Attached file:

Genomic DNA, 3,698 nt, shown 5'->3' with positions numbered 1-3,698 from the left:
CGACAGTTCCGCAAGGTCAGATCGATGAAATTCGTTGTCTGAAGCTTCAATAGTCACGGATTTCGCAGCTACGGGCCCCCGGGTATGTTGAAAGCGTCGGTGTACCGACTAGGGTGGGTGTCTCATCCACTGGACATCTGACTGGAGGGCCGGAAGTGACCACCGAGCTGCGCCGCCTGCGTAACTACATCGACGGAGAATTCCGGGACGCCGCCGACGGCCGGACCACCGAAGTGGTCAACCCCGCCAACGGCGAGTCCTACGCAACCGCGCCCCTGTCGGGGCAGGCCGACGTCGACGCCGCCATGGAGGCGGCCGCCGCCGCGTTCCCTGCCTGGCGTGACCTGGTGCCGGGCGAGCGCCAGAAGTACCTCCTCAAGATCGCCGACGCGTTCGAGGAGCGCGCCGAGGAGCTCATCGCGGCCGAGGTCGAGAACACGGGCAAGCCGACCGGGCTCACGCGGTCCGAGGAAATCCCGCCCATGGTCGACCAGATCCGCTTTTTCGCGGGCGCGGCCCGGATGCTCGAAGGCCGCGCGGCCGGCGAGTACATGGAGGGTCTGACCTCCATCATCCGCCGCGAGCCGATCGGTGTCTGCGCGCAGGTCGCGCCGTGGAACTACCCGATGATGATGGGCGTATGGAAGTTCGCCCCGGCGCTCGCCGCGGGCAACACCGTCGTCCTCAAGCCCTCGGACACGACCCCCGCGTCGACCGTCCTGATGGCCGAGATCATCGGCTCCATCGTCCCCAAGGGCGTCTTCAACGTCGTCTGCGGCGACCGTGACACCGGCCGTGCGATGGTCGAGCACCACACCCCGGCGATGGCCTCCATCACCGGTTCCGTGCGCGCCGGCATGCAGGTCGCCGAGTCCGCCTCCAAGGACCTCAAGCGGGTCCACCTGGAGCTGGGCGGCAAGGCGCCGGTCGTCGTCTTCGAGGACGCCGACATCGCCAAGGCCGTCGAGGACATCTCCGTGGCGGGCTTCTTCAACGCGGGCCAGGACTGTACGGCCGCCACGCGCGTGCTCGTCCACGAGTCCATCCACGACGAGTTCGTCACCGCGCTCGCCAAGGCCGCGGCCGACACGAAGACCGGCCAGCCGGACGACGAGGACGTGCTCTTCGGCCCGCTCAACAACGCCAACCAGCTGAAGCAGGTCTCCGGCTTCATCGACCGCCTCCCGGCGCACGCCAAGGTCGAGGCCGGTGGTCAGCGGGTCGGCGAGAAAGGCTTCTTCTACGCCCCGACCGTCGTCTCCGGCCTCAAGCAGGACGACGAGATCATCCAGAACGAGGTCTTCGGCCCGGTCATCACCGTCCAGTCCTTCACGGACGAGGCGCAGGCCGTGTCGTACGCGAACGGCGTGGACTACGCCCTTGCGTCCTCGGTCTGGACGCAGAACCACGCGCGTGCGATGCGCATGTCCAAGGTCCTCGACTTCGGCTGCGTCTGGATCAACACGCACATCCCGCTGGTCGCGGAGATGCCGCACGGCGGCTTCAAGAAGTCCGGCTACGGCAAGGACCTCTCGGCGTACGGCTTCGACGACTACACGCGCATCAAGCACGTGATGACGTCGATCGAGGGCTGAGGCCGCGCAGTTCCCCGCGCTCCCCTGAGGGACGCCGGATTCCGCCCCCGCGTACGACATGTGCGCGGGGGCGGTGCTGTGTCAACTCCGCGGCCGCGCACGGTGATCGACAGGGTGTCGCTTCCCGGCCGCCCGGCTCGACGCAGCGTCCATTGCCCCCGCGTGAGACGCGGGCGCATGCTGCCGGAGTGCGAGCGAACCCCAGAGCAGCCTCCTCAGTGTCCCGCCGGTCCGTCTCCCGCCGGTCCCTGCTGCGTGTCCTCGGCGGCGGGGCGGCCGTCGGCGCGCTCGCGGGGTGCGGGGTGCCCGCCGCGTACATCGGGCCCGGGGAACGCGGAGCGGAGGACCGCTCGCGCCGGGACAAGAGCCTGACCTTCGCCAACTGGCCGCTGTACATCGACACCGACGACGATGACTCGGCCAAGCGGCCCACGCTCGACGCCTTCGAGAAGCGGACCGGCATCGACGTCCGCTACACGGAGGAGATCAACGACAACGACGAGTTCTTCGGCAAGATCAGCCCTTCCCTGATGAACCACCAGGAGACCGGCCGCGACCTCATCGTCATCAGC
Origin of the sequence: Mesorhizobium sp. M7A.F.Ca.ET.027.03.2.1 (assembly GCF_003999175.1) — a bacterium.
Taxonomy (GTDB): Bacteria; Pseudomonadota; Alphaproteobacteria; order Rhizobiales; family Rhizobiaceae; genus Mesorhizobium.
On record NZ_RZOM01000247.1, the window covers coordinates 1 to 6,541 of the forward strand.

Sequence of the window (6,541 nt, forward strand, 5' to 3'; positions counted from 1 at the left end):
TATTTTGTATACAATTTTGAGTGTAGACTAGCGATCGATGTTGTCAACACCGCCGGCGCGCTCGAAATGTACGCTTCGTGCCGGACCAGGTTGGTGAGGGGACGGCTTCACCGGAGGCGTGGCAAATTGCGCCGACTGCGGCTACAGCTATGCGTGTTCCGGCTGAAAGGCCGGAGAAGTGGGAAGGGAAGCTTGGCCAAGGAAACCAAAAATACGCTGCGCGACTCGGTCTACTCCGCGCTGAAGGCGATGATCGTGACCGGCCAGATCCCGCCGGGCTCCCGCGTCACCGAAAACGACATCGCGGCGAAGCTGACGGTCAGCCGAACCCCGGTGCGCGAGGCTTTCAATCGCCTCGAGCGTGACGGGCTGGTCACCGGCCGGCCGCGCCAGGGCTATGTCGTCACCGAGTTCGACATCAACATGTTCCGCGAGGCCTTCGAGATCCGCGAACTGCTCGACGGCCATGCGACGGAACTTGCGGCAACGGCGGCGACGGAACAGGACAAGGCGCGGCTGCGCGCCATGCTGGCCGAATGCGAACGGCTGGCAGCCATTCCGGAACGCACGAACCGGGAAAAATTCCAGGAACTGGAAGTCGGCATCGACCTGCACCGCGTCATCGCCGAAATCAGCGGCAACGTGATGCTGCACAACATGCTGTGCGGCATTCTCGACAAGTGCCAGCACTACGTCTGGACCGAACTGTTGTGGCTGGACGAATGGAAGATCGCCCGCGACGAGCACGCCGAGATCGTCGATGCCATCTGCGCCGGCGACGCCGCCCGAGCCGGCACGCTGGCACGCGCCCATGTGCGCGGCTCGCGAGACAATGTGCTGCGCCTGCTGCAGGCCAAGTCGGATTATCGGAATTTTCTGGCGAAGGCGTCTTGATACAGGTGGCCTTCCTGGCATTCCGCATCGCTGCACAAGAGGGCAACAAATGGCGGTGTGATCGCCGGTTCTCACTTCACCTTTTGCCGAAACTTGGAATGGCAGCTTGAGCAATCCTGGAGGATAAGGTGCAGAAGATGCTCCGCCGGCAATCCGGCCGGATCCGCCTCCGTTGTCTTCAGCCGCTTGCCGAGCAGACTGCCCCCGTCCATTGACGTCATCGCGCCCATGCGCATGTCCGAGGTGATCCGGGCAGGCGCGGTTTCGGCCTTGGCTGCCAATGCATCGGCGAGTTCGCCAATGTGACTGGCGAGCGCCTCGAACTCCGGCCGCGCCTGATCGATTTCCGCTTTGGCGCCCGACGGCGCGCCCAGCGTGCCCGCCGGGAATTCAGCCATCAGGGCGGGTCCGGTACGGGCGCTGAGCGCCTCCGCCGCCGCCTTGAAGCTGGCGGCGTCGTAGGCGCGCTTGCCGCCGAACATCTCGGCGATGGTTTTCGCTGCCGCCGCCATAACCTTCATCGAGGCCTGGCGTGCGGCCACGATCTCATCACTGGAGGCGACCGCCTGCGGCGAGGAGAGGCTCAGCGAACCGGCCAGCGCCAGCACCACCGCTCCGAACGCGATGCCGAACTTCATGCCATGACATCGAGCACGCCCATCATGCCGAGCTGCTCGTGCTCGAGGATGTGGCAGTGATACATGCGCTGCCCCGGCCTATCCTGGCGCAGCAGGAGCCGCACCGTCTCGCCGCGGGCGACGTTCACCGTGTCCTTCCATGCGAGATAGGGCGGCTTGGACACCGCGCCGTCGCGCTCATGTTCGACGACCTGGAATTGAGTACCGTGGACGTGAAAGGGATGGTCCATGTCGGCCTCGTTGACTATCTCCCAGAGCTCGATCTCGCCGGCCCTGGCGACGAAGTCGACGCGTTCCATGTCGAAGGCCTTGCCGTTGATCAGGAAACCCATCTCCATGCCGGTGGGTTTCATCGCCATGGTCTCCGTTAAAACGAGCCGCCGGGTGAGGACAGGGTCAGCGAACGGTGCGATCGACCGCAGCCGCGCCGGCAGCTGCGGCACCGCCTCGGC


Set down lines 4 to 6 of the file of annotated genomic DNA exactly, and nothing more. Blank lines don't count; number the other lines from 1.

Taxonomy (GTDB): Bacteria; Pseudomonadota; Alphaproteobacteria; order Rhizobiales; family Rhizobiaceae; genus Mesorhizobium.
On record NZ_RZOM01000247.1, the window covers coordinates 1 to 6,541 of the forward strand.

Sequence of the window (6,541 nt, forward strand, 5' to 3'; positions counted from 1 at the left end):